Sedyl - Structure et Dynamique des Langues - UMR8202 - CELIA

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Séminaire doctoral - Pratiques langagières - terrains, méthodes, théories
Animé par I. Léglise et V. Muni Toke
Villejuif - Bât.D - S.511 - 14h00-17h30

James Costa (Université Paris 3)
Régimes linguistiques et organisation sociale des idéologies du langage en Ecosse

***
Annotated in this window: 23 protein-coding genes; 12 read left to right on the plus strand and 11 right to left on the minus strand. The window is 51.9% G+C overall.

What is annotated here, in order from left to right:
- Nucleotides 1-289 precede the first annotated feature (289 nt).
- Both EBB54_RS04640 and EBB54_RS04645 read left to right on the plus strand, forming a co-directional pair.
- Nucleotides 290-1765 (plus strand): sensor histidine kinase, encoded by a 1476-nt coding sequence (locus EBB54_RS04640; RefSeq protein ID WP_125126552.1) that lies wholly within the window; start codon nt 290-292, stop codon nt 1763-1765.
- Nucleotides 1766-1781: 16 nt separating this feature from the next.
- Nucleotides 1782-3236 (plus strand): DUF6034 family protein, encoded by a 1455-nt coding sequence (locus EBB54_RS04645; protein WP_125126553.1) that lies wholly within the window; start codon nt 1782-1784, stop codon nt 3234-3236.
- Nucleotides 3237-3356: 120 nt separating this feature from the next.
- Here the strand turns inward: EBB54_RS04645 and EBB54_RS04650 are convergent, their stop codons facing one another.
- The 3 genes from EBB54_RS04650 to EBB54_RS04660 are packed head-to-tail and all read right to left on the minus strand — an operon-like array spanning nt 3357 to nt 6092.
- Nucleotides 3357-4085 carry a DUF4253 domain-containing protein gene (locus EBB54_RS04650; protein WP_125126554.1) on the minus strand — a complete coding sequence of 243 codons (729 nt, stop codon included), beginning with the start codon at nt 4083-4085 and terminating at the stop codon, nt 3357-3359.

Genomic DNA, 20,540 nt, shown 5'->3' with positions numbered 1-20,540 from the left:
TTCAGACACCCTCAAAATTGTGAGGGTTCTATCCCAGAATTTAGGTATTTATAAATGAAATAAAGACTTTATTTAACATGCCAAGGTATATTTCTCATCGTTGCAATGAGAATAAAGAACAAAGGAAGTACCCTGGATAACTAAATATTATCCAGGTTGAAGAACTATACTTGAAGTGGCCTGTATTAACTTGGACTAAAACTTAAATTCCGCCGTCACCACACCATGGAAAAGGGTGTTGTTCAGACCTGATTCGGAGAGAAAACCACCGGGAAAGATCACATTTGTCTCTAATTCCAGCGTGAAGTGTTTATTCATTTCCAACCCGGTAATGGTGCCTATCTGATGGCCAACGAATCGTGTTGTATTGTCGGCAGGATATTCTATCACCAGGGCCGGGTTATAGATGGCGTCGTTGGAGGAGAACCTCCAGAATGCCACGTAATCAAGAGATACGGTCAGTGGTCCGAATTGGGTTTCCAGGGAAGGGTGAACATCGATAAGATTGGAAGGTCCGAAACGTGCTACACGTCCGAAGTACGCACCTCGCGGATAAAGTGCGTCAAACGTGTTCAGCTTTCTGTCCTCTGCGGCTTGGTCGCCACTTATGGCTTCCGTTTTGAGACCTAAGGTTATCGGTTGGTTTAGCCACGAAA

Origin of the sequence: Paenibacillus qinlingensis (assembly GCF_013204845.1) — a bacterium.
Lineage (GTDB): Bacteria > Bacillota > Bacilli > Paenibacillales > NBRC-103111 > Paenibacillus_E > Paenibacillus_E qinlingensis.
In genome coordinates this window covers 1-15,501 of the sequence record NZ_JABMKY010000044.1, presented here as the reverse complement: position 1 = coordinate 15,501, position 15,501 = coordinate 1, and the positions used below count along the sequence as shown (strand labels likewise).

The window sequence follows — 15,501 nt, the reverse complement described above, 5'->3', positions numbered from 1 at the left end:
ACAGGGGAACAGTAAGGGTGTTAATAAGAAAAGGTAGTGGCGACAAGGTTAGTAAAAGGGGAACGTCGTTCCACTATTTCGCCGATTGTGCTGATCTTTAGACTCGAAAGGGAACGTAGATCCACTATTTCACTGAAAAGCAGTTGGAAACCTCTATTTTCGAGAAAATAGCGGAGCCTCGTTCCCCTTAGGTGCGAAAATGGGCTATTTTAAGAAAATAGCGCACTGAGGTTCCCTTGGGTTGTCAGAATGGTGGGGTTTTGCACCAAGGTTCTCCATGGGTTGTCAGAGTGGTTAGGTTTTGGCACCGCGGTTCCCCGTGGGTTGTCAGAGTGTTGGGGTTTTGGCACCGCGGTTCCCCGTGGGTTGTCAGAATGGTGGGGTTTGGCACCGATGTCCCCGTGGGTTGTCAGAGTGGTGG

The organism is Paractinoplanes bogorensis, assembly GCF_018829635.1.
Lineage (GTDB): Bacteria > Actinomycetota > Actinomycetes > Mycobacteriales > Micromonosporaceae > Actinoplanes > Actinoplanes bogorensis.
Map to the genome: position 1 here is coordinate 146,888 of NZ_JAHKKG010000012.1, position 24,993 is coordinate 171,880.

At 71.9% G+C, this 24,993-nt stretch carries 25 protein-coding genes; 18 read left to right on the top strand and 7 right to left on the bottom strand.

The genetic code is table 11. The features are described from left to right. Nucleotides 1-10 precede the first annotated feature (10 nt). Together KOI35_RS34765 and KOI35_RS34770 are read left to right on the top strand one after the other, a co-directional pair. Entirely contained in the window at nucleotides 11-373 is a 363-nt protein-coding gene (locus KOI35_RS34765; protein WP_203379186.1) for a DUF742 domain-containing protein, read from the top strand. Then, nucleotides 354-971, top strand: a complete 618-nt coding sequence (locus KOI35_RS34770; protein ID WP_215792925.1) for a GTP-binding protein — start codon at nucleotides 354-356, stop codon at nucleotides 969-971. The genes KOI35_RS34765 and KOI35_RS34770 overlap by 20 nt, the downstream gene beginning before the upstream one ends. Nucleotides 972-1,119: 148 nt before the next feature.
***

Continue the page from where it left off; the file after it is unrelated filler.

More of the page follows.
This talk is interested in exploring the concept of ‘regimes’ of language, in connection with the more familiar notion of language ideologies. Language ideologies have attracted much attention in the past couple of decades (e.g. Bauman & Briggs, 2003; Schieffelin, Woolard, & Kroskrity, 1998; Silverstein, 1979; Taylor & Joseph, 1990). As an analytical category, ‘linguistic ideology’ has benefited from much definitional work (Kroskrity, 2000; Woolard & Schieffelin,1994) and has become an essential (albeit perhaps overused) tool for linguistic anthropologists. Regimes of language, on the other hand, are regularly summoned but have attracted little conceptual work. In his introduction to the volume entitled Regimes of Language, Kroskrity links the term regime with ‘the display of political domination in all its many forms’ (2000, p. 3), and states that ‘regimes of language […] promised to integrate two often segregated domains: politics (without language) and language (without politics).’ Kroskrity subsequently equates regimentation with the controlling of socially dominant discourses (Kroskrity, 2000, pp. 9, 11). More recently Gal wrote of standardization that it is ‘only one kind of language regime (2006, p. 17), linking regimentation with the organization of language ideologies, and echoing Foucault’s (1980) regimes of truth: linguistic regimes are thus somehow connected with ideas of truth and authority. Yet just what they refer to exactly remains unclear: are ‘language regimes’ a mere synonym for ideologies or for the (conscious or unconscious) organization of ideologies? Do they refer to the actual mobilization of power that ideologies generate, or are they a way to appeal to a form of undefined authority regulating linguistic practices? Building on those insights, and drawing on empirical research, this panel wishes to ask whether the study of linguistic regimes may become a way to productively understand and link ideologies, practices and political economy (a program outlined by Heller, 2007, p. 2)? One central question we ask in this panel is thus: how do ideologies make people do things with language? And how are the categories (e.g. accent, dialect,register, patois, language etc.) that ideologies determine turned into resources and organized, by whom and to what effect? Consequently, we understand the notion of regimentation as essentially linked with struggles over power and sovereignty. Regimes are historically and etymologically linked with the authority of a regal figure, the rex, to which Benveniste (1973) ascribes the power to legitimately trace geographic, legal (and hence conceptual) limits. Regimes are fundamentally about access to resources that are ideologically determined and about the social organization of those resources; they are about legitimizing the social division of the world (Bourdieu, 1980). In other words, in this sense regimes are about limits and the establishment of categories, about the practical workings of categories which ideologies help determine. More specifically, I will focus on standardization as a sociolinguistic regime premised on the idea that everyone potentially has equal access to a linguistic standard, and I will analyze how specific social actors mobilize various linguistic categorizations under the present ideological conditions in post-independence referendum Scotland to understand what it entails for whom: in other words, how do people do dialect or language? How are people’s actions constrained and regimented within the social space that the existence of such ideologically bound categories permits, and how are boundaries moved to implement or impede social changes? Based on the analysis of language debates over the desirability of (not) standardizing Scots, I will argue that the regimentation of language is fundamentally about defining and managing the public space and who has access to it, and under which conditions.